MCO’s Concert Grand can be heard in Melbourne on Thursday 20 July at The Deakin Edge, Federation Square & Sunday 23 July at Melbourne Recital Centre.
MCO: Mozart & Beethoven are two of the most iconic composers of the Classical era. How are they different musically?
EMMA: Beethoven outlived Mozart by almost four decades so their most obvious point of difference is that Beethoven’s style evolved from a Classical idiom into a distinctly Romantic language. That being said, his first Symphony in C Major, composed at the turn of the 19th century, is a typical example of the elegance and clarity of Classical style. In 1826, Beethoven wrote in a letter, “I have always reckoned myself among the greatest admirers of Mozart, and shall do so till the day of my death.” Symphony No. 1 is a testament to the influence of Mozart and Haydn on Beethoven’s early compositional style. Its bubbling exuberance is quite similar to that of Mozart’s Piano Concerto No. 17 in G Major, also featured on this program. Beethoven’s work does display more prominent and independent wind writing than that of Mozart, giving a small hint of what was to come in his later symphonies.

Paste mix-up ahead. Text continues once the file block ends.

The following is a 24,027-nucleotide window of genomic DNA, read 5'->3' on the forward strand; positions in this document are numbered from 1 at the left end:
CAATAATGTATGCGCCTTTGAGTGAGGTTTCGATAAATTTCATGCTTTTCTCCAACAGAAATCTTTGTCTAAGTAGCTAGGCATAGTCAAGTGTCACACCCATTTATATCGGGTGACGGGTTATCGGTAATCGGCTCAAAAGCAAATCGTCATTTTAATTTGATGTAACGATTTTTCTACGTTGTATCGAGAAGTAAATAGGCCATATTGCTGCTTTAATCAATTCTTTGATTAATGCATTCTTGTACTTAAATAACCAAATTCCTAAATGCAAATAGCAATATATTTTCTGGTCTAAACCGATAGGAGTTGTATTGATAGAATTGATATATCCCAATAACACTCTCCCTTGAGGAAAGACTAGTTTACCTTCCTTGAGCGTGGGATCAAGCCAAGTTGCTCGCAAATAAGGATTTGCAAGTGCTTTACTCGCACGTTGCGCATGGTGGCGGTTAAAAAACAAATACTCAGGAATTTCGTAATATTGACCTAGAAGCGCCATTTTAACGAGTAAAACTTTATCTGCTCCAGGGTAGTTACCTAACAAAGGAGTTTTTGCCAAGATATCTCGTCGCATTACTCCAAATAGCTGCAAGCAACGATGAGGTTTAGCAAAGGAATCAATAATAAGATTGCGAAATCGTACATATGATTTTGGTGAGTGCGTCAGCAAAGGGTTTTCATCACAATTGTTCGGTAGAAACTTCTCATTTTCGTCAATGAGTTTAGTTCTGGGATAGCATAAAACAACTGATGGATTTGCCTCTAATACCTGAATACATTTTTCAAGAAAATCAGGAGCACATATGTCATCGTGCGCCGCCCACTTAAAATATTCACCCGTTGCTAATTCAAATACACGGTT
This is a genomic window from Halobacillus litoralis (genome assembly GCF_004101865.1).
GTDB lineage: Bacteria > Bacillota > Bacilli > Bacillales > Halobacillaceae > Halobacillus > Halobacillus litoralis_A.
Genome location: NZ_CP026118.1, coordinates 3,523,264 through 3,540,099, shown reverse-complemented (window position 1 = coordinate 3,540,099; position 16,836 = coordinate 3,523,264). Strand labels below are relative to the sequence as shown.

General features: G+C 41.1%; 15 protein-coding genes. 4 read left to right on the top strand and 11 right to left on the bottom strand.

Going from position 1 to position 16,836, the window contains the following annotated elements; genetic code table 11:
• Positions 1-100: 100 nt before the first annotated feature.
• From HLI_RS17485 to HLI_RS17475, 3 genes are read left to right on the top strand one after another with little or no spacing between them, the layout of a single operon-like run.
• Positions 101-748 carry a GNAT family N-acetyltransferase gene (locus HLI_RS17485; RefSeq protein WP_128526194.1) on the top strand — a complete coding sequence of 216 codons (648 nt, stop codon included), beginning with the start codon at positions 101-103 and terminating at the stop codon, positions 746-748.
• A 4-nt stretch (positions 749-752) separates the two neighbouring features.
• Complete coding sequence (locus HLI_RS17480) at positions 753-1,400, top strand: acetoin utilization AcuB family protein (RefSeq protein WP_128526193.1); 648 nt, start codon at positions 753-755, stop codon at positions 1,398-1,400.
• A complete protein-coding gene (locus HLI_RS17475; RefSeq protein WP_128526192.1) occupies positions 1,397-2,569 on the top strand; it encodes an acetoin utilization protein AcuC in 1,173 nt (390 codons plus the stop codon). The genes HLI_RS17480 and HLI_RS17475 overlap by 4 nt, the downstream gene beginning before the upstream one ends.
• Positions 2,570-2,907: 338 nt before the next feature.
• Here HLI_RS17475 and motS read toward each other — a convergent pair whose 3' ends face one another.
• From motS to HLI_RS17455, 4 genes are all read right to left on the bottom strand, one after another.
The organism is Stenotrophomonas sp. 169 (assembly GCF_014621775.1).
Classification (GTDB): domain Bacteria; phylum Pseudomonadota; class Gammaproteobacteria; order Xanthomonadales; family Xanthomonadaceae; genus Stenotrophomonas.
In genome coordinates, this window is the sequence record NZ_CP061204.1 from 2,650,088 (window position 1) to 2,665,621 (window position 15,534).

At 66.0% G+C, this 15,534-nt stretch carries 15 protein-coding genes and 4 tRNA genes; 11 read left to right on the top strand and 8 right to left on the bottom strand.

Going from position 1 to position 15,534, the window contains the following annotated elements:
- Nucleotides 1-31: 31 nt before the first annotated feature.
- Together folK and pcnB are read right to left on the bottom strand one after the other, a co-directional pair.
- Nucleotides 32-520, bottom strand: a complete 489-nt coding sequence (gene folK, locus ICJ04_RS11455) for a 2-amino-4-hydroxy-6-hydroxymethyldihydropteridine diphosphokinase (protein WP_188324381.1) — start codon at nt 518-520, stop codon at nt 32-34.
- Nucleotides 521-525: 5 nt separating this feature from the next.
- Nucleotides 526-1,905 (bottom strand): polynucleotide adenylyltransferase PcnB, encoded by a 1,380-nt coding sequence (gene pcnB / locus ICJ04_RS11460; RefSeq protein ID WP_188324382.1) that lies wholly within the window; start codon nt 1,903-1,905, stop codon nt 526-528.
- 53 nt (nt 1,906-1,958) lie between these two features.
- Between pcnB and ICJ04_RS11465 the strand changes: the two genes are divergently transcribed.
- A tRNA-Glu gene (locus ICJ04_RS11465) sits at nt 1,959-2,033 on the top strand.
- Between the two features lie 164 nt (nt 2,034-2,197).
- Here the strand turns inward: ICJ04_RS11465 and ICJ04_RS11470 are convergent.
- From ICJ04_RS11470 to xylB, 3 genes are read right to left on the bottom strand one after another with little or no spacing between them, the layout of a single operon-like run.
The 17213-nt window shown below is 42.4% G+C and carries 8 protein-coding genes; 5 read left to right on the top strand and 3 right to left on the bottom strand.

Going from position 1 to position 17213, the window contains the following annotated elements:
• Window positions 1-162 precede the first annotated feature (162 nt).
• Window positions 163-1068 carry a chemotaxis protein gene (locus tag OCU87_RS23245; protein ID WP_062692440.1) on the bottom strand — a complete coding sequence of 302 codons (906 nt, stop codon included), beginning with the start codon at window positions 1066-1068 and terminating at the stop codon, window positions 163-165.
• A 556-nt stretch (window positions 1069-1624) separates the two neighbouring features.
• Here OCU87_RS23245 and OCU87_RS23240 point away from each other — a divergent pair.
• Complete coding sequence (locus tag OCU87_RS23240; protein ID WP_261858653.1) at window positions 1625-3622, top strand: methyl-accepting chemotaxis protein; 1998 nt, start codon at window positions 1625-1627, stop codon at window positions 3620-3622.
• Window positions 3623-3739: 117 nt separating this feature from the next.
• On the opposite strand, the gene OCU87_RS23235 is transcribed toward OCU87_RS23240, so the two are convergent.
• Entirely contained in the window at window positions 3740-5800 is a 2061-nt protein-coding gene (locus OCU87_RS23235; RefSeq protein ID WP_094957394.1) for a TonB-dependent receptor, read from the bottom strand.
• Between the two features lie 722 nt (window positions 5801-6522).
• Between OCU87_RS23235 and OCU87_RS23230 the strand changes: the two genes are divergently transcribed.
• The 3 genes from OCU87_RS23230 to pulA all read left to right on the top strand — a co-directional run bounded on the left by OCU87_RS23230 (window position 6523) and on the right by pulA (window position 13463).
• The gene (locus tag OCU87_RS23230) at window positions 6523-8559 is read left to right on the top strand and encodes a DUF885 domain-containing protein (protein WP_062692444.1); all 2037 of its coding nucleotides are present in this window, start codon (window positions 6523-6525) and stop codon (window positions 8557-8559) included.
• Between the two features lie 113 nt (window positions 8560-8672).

MCO: And are they different to play?
EMMA: Stylistically, the Mozart and Beethoven works featured in “Concert Grand” will be quite similar to play. Much of the energy in this style of music comes from the bass line, which is characterised by a sparkling spiccato stroke. Even in this early work of Beethoven, there are some indicators of his later style, from the grand and stately introduction of the first movement to the regular use of sforzandi, where notes are given a sudden and heavy emphasis. Another clear point of difference is that Mozart’s work is a concerto – our soloist, Lucinda Collins, will heavily influence our interpretation.
MCO: MCO sometimes performs symphonic works conducted, but in this performance William Hennessy will direct the orchestra from the violin. How will this make the performance different for you and the other players?
EMMA: Performing symphonic repertoire without a conductor is challenging, but also very rewarding. It creates an experience more akin to chamber music and forces us all to listen to each other intently and be more aware of everyone’s parts. When we work with a conductor we are inspired by their vision for the work. Although this can be stimulating and present us with new perspectives on the music, it also can sometimes encourage complacency. Playing unconducted places the ownership of interpretation back on the players and encourages us to be creative and responsive. I think Beethoven’s intimate and vibrant first symphony will be well suited to this style of performance.